More scratch built layouts

“Greetings Alastair. I don’t know if you remember my story of “helping” to build my father in-law an “O” scale layout or not. But I thought I would ask the group’s opinion on scratch building and what they think it means (since I don’t really know!).

This is my first attempt at scratch building. Father in-law wanted an engine house (or road house) to make his yard look a little more finished. I used sheets of a poly-plastic material to cut the sides and top. The ends were premade store bought O scale tunnel portals (so that wasn’t scratch). The interior framing, while not finished with tools etc., is also plastic “4X4”cut to length, glued up. I tried to keep in scale as much as possible. The lighting is premade (such as the fixture at the opening). I did add a welder and welding lighting to the left side of the engine for a little more realism. The whole thing was painted using 4 or 5 different colors, as it was all bright white to start.

Thoughts and opinions requested.

Pete, San Jose Calif. USA”

engine house 01

engine house 02

engine house 03

engine house 04

engine house 05

“Hi my name is Paul,

I’ve been seeing some excellent bridges on here, and some great ideas too. I have a bridge i would like to share . I used one size of lumber 1/8×1/8 balsa for the majority of the structure. The only plans I used were based on the best looking arch I could form,and a few pIctures I found on google .the patience was the hardest part but well worth the outcome.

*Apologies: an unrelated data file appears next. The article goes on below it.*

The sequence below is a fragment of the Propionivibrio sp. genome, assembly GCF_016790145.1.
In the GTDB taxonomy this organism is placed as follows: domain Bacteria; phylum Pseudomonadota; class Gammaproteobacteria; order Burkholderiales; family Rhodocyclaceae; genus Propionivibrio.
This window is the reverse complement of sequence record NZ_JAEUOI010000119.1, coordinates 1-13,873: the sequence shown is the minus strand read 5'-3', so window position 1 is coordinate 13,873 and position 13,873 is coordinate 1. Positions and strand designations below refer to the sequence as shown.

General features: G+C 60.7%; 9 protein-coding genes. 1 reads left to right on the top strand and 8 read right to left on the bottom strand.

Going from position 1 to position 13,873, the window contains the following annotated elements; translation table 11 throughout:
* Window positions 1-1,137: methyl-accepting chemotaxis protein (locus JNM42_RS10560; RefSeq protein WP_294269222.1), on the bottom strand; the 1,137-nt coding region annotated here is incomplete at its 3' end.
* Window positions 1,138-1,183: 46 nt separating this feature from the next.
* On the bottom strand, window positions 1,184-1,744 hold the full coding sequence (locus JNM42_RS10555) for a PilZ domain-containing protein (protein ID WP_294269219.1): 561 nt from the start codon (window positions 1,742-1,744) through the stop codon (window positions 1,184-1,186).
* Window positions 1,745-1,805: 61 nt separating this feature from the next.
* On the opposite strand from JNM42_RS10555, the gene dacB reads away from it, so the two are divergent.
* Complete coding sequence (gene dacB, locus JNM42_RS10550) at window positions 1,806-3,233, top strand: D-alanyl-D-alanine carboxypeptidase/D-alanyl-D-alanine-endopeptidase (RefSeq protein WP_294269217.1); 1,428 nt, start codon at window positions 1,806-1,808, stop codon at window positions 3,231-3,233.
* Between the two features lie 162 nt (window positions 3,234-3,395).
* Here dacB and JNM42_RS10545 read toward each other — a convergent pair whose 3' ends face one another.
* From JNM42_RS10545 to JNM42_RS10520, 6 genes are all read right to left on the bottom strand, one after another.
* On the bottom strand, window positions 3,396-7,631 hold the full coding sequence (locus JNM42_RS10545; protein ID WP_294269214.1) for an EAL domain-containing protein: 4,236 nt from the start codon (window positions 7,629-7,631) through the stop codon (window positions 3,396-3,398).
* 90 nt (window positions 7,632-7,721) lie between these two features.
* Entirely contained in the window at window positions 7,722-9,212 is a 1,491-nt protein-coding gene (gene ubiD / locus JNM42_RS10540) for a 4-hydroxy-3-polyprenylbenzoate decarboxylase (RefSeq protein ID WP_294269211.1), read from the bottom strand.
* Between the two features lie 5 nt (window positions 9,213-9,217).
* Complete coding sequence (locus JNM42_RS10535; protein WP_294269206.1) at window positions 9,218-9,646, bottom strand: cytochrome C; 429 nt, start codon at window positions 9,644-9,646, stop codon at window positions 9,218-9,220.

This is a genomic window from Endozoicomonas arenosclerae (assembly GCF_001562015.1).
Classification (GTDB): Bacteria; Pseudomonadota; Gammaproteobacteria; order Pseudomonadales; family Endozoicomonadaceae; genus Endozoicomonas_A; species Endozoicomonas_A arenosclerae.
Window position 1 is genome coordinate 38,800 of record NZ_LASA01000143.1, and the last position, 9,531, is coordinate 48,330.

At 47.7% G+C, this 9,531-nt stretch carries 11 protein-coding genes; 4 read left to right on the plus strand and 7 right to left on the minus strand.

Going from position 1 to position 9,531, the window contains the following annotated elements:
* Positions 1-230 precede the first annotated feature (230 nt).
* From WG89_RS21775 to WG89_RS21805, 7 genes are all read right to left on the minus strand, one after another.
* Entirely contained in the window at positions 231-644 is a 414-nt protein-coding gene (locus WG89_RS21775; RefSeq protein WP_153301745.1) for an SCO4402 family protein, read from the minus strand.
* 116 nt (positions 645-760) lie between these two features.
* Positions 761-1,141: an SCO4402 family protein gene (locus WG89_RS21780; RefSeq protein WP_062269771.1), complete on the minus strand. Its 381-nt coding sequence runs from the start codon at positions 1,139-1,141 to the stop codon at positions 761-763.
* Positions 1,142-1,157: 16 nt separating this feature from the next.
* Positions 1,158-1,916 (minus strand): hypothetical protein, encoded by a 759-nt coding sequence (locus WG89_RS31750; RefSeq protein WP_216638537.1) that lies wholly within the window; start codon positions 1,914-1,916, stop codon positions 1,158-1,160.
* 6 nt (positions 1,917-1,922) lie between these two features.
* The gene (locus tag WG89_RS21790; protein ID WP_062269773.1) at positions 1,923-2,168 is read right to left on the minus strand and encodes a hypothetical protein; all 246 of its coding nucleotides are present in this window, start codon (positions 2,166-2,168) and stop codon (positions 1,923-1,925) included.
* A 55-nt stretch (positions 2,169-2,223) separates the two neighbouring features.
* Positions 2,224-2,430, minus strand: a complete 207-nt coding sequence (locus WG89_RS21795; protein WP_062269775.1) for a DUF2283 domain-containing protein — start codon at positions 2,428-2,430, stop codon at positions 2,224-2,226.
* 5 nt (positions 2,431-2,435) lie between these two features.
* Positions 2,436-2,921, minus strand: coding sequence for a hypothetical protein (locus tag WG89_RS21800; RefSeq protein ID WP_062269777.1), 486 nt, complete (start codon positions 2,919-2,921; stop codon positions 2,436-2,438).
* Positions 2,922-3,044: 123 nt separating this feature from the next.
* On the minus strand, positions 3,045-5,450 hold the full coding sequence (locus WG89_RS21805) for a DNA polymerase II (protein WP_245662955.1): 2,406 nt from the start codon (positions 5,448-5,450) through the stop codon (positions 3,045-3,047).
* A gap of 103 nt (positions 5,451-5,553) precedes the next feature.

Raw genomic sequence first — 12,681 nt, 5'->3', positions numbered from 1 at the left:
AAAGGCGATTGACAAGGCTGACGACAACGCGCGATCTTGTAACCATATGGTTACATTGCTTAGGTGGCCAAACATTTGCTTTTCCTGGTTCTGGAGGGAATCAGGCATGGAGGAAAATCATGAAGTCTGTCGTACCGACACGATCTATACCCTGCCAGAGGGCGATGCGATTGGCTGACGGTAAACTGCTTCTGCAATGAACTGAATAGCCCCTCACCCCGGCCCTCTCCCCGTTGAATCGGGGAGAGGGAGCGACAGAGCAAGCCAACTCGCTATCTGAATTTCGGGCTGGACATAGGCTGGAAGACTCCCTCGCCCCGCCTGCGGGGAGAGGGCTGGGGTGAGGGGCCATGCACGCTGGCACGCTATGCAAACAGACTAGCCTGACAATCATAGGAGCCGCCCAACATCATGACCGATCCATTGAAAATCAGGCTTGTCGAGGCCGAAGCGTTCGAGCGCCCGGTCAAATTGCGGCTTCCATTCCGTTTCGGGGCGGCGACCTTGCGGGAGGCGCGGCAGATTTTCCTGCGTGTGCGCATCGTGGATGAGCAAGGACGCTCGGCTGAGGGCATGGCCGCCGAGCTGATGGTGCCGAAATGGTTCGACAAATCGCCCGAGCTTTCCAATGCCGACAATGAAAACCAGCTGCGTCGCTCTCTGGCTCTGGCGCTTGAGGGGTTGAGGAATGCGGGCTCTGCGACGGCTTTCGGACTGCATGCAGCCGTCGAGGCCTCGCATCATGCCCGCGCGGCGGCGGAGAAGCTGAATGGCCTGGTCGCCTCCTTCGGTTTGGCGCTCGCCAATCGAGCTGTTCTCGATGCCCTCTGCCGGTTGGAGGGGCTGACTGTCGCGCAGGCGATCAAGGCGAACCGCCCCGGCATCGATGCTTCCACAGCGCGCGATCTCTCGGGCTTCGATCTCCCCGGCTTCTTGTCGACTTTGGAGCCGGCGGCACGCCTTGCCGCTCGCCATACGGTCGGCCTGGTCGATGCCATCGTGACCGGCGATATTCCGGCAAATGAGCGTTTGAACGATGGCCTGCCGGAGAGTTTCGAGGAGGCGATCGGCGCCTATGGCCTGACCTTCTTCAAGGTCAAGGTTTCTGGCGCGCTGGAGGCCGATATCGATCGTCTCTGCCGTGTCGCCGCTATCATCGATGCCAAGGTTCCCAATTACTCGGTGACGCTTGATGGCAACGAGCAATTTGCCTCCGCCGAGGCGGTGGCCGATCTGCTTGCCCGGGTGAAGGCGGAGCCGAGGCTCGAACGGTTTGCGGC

Thanx Paul”




A big thanks to Paul and Pete. I do love seeing what appears in my inbox every morning.

Sometimes it’s jaw dropping, sometimes it’s just plain rude. And over the years I have picked up quite a few cyber friends too.

I often hear from ‘builder Kim’ who sends me pics and tales about the Canadian winters. I thought he was pulling my leg when he said he was upset about his neighbor having to shoot a bear that was going through their bins. How wrong I was.


Paul, in Oz, sends me a Christmas card every year.

The talented Dave is always sending me fab stuff.

And some of the stories folk send in – that have nothing to do with trains or modelling – keep me amused for hours.

When I posted a pic of my German Shepherd puppy, I got a stack of mails (if you’ve mailed me about him, you will get a reply! I’m working through ’em). Anyhow, he’s grown big and bouncy and I love him to bits. If you’re wondering, I called him Basil.


And then there’s John.

John is a scratch builder who likes trains, but likes boats more. We started mailing each other about 3 years ago, and ever since then he’s kept me entertained. His videos are just as funny as they are helpful.

When he launched his site I was more than happy to help him – he soon discovered what I did: it absorbs all your time and costs much more than you anticipated.

Anyhow, he’s asked me for a favour and I’m more than happy to oblige. His site is membership – but he’s also added a ‘golden key’ (flattery gets you everywhere).

So if scratch building boats and trains is your thing, but membership sites aren’t, you can grab this until Sunday night. It gets you all of John’s content, but without the monthly payments.

(Click here to see what John’s site is about – use the above link to get the key).